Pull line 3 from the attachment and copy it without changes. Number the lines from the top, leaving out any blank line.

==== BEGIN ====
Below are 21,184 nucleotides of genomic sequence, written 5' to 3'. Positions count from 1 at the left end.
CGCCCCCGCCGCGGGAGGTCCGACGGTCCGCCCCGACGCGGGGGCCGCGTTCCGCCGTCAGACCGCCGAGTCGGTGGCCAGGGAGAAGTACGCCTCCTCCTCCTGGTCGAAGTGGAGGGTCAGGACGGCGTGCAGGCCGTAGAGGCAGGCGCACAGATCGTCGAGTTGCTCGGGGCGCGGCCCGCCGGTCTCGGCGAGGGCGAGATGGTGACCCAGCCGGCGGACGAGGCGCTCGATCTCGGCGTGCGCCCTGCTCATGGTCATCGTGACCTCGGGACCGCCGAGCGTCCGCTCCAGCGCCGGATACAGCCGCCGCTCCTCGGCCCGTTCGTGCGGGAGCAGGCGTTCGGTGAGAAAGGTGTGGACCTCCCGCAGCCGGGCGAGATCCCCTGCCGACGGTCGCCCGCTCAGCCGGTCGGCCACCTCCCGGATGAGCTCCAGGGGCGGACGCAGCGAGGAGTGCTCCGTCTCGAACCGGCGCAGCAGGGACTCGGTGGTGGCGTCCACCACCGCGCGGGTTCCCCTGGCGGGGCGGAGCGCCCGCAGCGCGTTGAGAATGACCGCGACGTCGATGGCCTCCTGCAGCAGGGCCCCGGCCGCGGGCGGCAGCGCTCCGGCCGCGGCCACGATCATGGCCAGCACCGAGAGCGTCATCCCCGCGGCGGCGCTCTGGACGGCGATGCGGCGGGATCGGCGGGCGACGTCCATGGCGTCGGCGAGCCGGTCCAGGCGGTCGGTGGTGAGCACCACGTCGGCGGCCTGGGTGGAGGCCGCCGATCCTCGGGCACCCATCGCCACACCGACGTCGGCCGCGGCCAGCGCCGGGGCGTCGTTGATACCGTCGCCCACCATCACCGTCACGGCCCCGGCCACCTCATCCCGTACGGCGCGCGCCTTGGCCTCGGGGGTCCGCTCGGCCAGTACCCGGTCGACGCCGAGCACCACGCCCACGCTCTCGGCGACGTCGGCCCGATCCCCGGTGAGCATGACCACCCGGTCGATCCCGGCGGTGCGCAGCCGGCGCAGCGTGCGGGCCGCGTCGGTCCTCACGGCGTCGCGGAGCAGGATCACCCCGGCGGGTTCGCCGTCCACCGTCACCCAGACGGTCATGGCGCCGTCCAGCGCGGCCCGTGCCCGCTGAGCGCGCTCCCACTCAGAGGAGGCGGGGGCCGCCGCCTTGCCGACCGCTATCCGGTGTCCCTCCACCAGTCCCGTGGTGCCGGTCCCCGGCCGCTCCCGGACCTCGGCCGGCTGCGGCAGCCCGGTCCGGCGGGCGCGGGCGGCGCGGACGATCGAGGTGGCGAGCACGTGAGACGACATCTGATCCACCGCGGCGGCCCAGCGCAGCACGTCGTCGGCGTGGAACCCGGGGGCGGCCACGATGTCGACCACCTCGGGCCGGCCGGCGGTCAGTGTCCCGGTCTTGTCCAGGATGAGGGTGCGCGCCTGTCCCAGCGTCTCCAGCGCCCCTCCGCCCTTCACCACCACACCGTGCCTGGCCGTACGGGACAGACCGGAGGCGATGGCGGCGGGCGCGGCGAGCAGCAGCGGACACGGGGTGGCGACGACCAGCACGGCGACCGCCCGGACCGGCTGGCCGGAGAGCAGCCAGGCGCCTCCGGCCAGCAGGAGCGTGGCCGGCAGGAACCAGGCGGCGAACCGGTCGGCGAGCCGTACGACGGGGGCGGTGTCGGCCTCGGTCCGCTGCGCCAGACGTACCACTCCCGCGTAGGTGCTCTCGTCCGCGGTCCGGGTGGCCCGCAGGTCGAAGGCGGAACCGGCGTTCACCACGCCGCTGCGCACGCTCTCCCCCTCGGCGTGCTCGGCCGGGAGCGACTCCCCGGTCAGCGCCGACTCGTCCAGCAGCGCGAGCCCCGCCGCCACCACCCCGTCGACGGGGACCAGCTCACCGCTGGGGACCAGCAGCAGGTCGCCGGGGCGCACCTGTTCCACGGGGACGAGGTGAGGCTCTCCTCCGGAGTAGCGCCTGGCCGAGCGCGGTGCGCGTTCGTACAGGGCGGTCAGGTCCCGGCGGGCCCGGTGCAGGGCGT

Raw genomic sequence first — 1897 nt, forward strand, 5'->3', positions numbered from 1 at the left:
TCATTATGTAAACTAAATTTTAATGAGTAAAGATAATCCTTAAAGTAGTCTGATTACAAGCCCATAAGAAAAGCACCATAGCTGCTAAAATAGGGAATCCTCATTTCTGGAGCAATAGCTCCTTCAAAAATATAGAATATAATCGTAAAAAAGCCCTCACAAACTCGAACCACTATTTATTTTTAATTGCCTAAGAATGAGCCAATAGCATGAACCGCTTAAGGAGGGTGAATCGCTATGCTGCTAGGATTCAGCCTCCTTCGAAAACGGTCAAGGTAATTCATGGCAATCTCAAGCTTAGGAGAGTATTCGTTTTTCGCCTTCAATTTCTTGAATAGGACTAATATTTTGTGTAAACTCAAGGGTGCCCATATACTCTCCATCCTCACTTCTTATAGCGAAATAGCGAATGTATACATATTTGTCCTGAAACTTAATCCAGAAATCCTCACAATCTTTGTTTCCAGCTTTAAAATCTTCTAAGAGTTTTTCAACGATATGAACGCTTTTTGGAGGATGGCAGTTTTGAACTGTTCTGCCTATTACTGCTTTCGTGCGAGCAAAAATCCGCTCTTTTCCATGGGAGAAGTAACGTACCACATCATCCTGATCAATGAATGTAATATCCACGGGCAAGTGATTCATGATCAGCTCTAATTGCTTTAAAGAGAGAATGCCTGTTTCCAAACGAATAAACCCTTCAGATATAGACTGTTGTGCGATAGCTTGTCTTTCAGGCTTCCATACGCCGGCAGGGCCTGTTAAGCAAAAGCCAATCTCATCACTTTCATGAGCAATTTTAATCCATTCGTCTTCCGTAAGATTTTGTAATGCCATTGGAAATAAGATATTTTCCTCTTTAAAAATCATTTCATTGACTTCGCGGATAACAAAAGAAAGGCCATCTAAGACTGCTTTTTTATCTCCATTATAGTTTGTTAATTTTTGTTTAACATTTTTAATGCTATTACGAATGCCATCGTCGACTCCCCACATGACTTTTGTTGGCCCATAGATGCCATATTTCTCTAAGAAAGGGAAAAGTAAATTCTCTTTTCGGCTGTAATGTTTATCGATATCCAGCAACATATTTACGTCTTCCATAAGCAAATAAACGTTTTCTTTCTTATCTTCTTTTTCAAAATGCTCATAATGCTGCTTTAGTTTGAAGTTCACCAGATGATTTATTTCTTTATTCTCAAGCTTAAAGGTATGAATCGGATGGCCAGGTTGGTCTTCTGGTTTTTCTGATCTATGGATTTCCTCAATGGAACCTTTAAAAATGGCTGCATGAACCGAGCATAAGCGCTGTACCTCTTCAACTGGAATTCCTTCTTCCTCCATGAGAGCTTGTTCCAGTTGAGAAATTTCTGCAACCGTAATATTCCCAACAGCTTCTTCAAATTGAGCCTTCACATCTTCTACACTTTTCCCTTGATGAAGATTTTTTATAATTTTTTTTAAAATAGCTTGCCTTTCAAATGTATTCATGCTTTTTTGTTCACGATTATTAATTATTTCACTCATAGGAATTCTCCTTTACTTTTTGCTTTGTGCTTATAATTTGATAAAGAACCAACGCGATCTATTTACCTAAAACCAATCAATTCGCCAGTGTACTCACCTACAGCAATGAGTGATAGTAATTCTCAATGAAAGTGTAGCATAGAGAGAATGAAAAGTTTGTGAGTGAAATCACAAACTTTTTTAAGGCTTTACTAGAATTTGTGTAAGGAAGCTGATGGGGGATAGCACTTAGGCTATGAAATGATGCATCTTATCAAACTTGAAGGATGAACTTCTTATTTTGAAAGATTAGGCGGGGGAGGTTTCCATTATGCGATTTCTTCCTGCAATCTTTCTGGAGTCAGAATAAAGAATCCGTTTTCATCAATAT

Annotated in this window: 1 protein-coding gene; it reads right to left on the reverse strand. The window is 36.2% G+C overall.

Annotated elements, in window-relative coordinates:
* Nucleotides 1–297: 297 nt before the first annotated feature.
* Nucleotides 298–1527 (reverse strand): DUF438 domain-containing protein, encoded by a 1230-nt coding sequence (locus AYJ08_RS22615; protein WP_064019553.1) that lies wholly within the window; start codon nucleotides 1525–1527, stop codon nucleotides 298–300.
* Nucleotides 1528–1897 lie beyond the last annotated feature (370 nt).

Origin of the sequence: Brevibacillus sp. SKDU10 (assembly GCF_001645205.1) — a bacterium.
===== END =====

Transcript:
Raw genomic sequence first — 1897 nt, forward strand, 5'->3', positions numbered from 1 at the left: